Saif Islam, professor at UC Davis and co-founder of Nanosharp, a startup that came out of the ETTC incubator (Photo credit:
Kevin Tong, UC Davis)
California’s business climate is not too hot these days, in fact, it’s downright frosty. A recent report, by the Tax Foundation, ranks California as the third worst to do business because of high taxes.
Business leaders complain Sacramento lawmakers have forged too many rules and red tape that can confound entrepreneurs’ ability to start or grow their business.
“We wanted to provide help to faculty that had research that was patented or protected through the university and they had an interest in turning that research into a start-up company and eventually a product that would make it back on the marketplace,” said Bruce White, professor emeritus and director of ETTC, college of engineering, UC Davis.
This on-campus incubator allows tenured professors to stay close to their research, develop their ideas in a familiar setting and engage students along the way.
“We do this as a service to our faculty to attract better quality faculty, to retain faculty, to attract higher quality of grad students and undergrads,” said White. “We are ultimately accelerating the time it takes to get a start-up up and running and turning that product out to the marketplace.”
Right now, six companies are in the program including Ennetix, Inc. which creates software for energy conservation in IT networks; and Inserogen, which is developing vaccines in plants.
“One company just graduated and received more than $700,000 from private investors and that company is now hiring a team to further their product,” said White.
The catalyst for this incubator started after a former professor left to start his own company, SynapSense.
“It was a long and a little painful process for him, to get his business started,” White of the founder. “If he would have had something like ETTC available, it would have streamlined his time and effort.”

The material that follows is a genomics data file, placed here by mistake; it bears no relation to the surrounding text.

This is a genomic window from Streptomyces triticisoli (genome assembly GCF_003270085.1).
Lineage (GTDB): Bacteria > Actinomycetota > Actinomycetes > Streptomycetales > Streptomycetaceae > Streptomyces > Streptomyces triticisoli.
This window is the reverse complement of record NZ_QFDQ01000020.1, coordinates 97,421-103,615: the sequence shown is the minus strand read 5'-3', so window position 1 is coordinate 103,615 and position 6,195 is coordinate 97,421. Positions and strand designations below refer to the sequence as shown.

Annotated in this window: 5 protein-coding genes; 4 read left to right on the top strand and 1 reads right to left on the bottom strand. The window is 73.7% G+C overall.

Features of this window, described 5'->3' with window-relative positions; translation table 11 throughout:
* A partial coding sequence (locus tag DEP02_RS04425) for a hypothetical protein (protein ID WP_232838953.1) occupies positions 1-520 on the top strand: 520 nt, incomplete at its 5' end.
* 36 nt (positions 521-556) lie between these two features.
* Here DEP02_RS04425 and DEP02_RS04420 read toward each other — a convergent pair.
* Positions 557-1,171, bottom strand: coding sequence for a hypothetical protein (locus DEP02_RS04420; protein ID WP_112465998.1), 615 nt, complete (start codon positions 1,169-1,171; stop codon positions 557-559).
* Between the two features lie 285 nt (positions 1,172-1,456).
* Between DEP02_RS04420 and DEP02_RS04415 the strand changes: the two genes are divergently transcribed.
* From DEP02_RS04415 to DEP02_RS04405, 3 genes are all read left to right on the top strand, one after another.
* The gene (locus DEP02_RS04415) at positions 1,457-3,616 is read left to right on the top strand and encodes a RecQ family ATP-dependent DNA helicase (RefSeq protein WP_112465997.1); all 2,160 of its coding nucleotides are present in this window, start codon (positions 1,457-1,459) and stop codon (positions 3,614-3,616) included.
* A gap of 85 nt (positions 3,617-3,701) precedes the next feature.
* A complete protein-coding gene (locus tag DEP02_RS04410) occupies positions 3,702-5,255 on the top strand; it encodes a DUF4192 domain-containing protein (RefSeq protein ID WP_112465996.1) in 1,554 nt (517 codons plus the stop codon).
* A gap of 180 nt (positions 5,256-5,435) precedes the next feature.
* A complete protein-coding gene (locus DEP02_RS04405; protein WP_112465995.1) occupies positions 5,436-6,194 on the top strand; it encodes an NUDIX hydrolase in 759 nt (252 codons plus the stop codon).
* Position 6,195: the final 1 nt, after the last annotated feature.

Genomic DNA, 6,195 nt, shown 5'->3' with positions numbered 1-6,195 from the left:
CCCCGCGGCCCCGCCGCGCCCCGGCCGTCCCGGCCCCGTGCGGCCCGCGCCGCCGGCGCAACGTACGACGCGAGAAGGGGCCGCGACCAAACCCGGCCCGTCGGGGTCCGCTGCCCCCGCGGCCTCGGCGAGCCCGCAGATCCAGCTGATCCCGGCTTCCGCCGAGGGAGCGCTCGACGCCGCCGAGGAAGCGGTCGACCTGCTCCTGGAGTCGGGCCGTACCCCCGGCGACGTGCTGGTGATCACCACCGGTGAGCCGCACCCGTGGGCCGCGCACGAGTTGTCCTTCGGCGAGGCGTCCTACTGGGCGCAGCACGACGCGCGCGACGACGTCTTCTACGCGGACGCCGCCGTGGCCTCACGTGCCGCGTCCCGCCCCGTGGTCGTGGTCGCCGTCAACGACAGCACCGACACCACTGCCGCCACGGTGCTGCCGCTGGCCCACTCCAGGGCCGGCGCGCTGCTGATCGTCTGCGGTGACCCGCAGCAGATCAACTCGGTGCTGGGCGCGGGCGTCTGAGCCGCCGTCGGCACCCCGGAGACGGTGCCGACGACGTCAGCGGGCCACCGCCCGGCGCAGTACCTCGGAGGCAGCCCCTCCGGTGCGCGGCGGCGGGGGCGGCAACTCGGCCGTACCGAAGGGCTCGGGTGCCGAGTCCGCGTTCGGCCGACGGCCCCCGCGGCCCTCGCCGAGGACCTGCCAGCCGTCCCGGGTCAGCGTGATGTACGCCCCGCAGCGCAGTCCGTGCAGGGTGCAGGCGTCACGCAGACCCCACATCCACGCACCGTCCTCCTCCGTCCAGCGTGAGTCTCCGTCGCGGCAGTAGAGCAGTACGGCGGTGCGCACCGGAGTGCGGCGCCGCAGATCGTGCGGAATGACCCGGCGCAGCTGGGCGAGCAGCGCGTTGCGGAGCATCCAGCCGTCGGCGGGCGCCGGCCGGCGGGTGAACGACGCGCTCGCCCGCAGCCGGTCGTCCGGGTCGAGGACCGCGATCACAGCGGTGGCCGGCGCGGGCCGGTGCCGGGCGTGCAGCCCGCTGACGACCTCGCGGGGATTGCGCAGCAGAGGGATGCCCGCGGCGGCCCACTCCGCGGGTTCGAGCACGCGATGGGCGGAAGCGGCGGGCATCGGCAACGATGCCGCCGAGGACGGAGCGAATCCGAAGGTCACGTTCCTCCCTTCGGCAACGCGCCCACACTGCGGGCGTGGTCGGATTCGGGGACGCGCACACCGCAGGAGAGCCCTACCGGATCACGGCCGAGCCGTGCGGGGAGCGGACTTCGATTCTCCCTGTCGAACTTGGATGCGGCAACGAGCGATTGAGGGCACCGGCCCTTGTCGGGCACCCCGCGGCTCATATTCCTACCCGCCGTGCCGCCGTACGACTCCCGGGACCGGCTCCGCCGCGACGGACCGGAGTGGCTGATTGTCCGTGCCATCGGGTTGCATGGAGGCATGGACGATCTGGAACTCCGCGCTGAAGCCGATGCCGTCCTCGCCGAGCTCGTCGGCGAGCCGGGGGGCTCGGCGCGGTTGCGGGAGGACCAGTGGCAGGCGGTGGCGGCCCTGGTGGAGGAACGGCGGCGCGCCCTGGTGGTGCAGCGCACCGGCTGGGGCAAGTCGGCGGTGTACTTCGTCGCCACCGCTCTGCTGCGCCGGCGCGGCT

SynapSense, located in Folsom, now employs over 200 employees and is very successful. “It’s a perfect model,” said White.
ETTC has only been around for two years, but White believes the program has potential for greater success. In fact, bestcollegesonline.com named the incubator, one of “Ten College Business incubators we’re most excited about.”
White added, “It’s the love and the interest in the research, to see it become useful for other people. We find that this can lead to economic impact in the region and increased jobs and benefit the people of California.”
Typically funding for such programs is supported by government grants, but fewer grants are available. Right now the ETTC is funded 100 percent through private donations, mostly from alumni.
Davis’ incubator is the type of innovative public-private partnership that the Economic Summit seeks to support through its Action Plan. The SMART Innovation Small Business Action Team is looking to work with the private sector and university partners to develop an online business accelerator with volunteer hours and/or credit hours given. You can follow the progress of the Action Teams on our Progress Tracker page.